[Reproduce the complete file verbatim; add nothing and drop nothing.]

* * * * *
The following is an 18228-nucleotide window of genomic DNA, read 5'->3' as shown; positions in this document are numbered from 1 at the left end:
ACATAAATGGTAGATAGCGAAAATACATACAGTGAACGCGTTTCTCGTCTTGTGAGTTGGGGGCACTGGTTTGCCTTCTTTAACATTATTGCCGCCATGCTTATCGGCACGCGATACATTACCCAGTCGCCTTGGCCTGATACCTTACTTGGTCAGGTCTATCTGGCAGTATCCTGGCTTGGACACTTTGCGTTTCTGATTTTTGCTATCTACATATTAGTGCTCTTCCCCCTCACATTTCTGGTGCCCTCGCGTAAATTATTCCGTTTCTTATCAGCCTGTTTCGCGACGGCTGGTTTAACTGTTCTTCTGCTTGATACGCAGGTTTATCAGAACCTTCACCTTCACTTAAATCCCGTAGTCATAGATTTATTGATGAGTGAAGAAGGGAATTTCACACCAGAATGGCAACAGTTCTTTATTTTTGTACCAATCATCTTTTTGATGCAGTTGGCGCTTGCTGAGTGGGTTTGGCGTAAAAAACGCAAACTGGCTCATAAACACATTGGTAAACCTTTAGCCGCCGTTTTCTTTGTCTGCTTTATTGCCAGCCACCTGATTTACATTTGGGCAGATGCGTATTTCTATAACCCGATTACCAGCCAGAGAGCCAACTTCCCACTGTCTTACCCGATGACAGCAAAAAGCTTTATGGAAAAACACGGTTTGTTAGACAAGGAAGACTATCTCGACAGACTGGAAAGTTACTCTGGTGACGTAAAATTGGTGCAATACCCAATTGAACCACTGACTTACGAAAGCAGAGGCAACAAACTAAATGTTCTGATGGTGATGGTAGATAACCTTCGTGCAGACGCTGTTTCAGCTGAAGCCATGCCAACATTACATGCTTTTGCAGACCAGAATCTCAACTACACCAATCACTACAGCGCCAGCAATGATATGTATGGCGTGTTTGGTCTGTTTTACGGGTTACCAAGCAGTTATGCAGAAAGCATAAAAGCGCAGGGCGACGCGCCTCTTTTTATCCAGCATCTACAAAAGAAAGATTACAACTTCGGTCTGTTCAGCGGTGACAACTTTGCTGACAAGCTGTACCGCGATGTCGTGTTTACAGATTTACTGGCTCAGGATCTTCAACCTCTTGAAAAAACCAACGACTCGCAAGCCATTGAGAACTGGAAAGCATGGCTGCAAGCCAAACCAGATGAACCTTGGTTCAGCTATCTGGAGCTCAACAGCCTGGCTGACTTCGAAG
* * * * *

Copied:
The following is an 18228-nucleotide window of genomic DNA, read 5'->3' as shown; positions in this document are numbered from 1 at the left end:
ACATAAATGGTAGATAGCGAAAATACATACAGTGAACGCGTTTCTCGTCTTGTGAGTTGGGGGCACTGGTTTGCCTTCTTTAACATTATTGCCGCCATGCTTATCGGCACGCGATACATTACCCAGTCGCCTTGGCCTGATACCTTACTTGGTCAGGTCTATCTGGCAGTATCCTGGCTTGGACACTTTGCGTTTCTGATTTTTGCTATCTACATATTAGTGCTCTTCCCCCTCACATTTCTGGTGCCCTCGCGTAAATTATTCCGTTTCTTATCAGCCTGTTTCGCGACGGCTGGTTTAACTGTTCTTCTGCTTGATACGCAGGTTTATCAGAACCTTCACCTTCACTTAAATCCCGTAGTCATAGATTTATTGATGAGTGAAGAAGGGAATTTCACACCAGAATGGCAACAGTTCTTTATTTTTGTACCAATCATCTTTTTGATGCAGTTGGCGCTTGCTGAGTGGGTTTGGCGTAAAAAACGCAAACTGGCTCATAAACACATTGGTAAACCTTTAGCCGCCGTTTTCTTTGTCTGCTTTATTGCCAGCCACCTGATTTACATTTGGGCAGATGCGTATTTCTATAACCCGATTACCAGCCAGAGAGCCAACTTCCCACTGTCTTACCCGATGACAGCAAAAAGCTTTATGGAAAAACACGGTTTGTTAGACAAGGAAGACTATCTCGACAGACTGGAAAGTTACTCTGGTGACGTAAAATTGGTGCAATACCCAATTGAACCACTGACTTACGAAAGCAGAGGCAACAAACTAAATGTTCTGATGGTGATGGTAGATAACCTTCGTGCAGACGCTGTTTCAGCTGAAGCCATGCCAACATTACATGCTTTTGCAGACCAGAATCTCAACTACACCAATCACTACAGCGCCAGCAATGATATGTATGGCGTGTTTGGTCTGTTTTACGGGTTACCAAGCAGTTATGCAGAAAGCATAAAAGCGCAGGGCGACGCGCCTCTTTTTATCCAGCATCTACAAAAGAAAGATTACAACTTCGGTCTGTTCAGCGGTGACAACTTTGCTGACAAGCTGTACCGCGATGTCGTGTTTACAGATTTACTGGCTCAGGATCTTCAACCTCTTGAAAAAACCAACGACTCGCAAGCCATTGAGAACTGGAAAGCATGGCTGCAAGCCAAACCAGATGAACCTTGGTTCAGCTATCTGGAGCTCAACAGCCTGGCTGACTTCGAAG